In Dharamsala, the exile capital of Tibetans, the Dalai Lama led prayers for the victims on Oct. 19 as Tibetans tended butter lamps. Top lamas and other Tibetan settlements in exile also commemorated the self-immolations. After the prayers, young Tibetans took to the streets shouting anti-China slogans and burning China’s flag. The exiled head of one of the Kirti monastery’s sister complexes, established in Dharamsala, has described the situation in the monastery as a “virtual prison.” Elsewhere hunger strikes, candlelight vigils and protests were reported. Social networking websites are buzzing, calling for a free Tibet and trashing Beijing’s policies.

The elected political head of Tibetan exiles, Lobsang Sangay also paid tribute to the lives lost and expressed solidarity during the prayer service in which he urged China to loosen its control on Tibetan religious freedom and called on the United Nations to send fact-finding teams to the Himalayan region.

"We would like to appeal to the Chinese government to immediately stop its repressive policies in Tibet, and to resolve the issue of Tibet through peaceful means," Sangay said in a prepared statement. “Through its propaganda, Beijing shows a different image, but in reality China practices colonialism and systematic destruction of the unique Tibetan culture, religion, language, and environment because of which Tibetans have peacefully demonstrated time and again.”

China has invested heavily in developing Tibet and other areas with large Tibetan populations in the recent years, including rebuilding monasteries damaged during the Cultural Revolution. China on Oct.20 also opened a Tibet Buddhist Theological Institute, which aims to promote the study of Tibetan Buddhism, in the Tibet autonomous region. More than 600 people, including 150 newly-enrolled students as well as Buddhist delegates and government officials, attended a grand opening ceremony held in the regional capital of Lhasa, according to the state-owned news service Xinhua.

However major world powers and human right have shown serious concerns to the recent incidents believing the tension have reached a critical state. The US State Department in an Oct. 20 press briefing said that: “These acts clearly represent anger and frustration with regard to Tibetan human rights, including religious freedom, inside China. We urge Chinese leaders to address counterproductive policies in Tibetan areas that have created tensions; and to protect Tibet’s unique religious, cultural and linguistic identity,” it said.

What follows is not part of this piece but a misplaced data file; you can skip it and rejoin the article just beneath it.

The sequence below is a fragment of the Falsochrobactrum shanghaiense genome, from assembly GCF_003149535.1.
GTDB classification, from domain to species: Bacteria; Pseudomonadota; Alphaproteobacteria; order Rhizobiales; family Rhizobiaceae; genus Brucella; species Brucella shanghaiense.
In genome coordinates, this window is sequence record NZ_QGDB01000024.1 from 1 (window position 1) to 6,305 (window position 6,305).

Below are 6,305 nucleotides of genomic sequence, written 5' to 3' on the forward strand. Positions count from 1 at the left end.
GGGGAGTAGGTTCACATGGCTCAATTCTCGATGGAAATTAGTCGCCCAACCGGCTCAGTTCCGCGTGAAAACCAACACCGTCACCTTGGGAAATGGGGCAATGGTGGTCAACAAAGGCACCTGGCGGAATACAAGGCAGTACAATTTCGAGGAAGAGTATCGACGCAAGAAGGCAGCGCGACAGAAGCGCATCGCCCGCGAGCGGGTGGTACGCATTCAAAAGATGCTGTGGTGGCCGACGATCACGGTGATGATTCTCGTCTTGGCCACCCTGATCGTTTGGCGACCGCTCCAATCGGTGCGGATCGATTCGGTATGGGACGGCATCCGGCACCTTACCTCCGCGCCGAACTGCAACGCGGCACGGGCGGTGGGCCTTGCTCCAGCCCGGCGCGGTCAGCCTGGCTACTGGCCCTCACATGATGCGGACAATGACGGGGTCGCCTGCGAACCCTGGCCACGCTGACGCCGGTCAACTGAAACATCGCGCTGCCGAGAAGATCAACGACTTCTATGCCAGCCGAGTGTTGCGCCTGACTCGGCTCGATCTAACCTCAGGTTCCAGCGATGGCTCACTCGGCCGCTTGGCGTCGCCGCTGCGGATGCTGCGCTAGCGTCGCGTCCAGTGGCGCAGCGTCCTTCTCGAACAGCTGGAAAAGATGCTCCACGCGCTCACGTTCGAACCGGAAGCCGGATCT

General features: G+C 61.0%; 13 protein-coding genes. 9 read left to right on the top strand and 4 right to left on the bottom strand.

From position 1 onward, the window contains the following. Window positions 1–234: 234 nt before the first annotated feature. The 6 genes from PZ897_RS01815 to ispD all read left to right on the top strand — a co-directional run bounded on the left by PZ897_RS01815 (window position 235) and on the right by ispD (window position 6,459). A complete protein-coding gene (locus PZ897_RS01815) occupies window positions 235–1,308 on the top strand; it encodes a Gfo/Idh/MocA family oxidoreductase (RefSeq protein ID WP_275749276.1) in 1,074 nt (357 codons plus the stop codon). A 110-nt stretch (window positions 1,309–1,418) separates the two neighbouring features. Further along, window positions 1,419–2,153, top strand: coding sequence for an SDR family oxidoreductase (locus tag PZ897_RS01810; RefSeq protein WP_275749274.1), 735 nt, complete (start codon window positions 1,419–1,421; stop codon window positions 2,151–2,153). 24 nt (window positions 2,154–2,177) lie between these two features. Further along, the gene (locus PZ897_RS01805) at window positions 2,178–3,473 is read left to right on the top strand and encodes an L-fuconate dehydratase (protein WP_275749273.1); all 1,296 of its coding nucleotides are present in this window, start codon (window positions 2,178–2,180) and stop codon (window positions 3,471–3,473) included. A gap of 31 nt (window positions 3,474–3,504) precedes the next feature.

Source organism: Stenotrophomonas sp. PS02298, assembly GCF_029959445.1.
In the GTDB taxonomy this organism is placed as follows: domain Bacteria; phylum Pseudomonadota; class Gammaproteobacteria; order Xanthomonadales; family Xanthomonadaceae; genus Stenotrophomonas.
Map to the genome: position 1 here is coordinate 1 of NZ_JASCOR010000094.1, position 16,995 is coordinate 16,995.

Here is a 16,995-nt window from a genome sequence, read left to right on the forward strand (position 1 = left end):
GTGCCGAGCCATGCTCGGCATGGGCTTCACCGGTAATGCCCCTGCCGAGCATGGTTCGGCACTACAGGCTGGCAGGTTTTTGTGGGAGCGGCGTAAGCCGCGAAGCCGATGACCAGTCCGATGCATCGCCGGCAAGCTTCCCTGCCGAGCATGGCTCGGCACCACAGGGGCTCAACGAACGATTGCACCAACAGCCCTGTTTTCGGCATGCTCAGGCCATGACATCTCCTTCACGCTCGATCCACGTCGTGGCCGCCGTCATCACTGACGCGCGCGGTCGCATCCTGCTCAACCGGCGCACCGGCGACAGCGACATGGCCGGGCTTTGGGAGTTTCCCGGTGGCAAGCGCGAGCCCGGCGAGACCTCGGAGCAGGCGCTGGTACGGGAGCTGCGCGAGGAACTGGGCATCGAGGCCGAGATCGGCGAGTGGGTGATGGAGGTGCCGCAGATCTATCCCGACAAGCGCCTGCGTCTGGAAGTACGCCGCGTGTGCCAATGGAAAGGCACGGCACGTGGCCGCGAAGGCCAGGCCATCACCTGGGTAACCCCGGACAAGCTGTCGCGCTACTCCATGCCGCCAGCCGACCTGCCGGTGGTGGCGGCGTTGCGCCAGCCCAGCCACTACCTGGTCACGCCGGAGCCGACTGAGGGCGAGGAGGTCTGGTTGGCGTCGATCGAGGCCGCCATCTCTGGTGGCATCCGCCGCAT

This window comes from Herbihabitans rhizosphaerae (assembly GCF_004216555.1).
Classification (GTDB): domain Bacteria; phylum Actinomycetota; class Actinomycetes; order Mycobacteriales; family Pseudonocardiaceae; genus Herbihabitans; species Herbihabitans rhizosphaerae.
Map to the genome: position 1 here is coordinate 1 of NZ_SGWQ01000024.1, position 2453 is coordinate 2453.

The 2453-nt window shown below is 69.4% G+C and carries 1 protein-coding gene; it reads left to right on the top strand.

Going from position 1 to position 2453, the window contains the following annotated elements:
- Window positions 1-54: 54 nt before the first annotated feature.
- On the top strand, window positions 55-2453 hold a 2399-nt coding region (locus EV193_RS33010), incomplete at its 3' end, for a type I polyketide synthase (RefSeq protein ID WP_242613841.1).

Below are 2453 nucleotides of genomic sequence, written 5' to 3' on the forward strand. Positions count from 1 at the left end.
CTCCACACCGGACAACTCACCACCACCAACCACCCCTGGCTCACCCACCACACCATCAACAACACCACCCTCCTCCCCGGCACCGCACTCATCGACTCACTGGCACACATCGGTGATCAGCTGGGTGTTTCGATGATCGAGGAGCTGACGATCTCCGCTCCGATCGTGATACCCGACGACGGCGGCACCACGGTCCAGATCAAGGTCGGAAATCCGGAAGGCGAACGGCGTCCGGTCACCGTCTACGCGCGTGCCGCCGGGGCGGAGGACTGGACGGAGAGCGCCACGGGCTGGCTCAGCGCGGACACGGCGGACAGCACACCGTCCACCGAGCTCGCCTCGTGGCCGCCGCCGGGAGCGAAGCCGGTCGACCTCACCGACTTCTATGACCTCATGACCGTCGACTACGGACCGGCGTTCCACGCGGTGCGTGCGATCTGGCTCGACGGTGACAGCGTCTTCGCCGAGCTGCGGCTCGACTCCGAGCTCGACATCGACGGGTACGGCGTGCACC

A German Foreign Ministry spokesman said on Oct. 21 that China should ‘shape its policies to reduce the existing tension’ and also urged the exiled Tibetan spiritual leader to use his influence to stop the young nuns and monks from killing themselves.

The New York based Human Rights Watch indicates from its latest report that the conflict is partly a result of heavy-handed tactics by the security forces. Beijing’s spending on ‘public security’ in Ngaba region is 4.5 times higher the amount spent on keeping the peace in other parts of Sichuan.

Tseten Peldon Zöchbauer, an exiled Tibetan living in Vienna, says: “If the bravest (those self-immolated Tibetans inside Tibet) leave, who'll resist? I think by now most Tibetans prefer to die than to become Chinese but it is time to unite and bring the democratic world to take responsibility by urging a fact finding delegation entering most urgently to Tibet.

And while the more the Dalai Lama and Beijing are at odds given the impasse over Tibet talks and over the incarnation, the more will remain fear among the Tibetans whose fidelity for their religious head is unquestionable. Their responses of support by such demonstrations and actions appeal to the world to understand the gravity of situation inside Tibet.

(Saransh Sehgal is based in the Tibetan exile community of Dharamsala, India. He can be reached

Beating The War Drums On UMNO

Four Nations, Four Lessons

AS the economy languishes, politicians and pundits are debating what to do next. When we look around the world, it’s hard to find positive role models. But as we search for answers, it is useful to keep in mind those fates that we would like to avoid.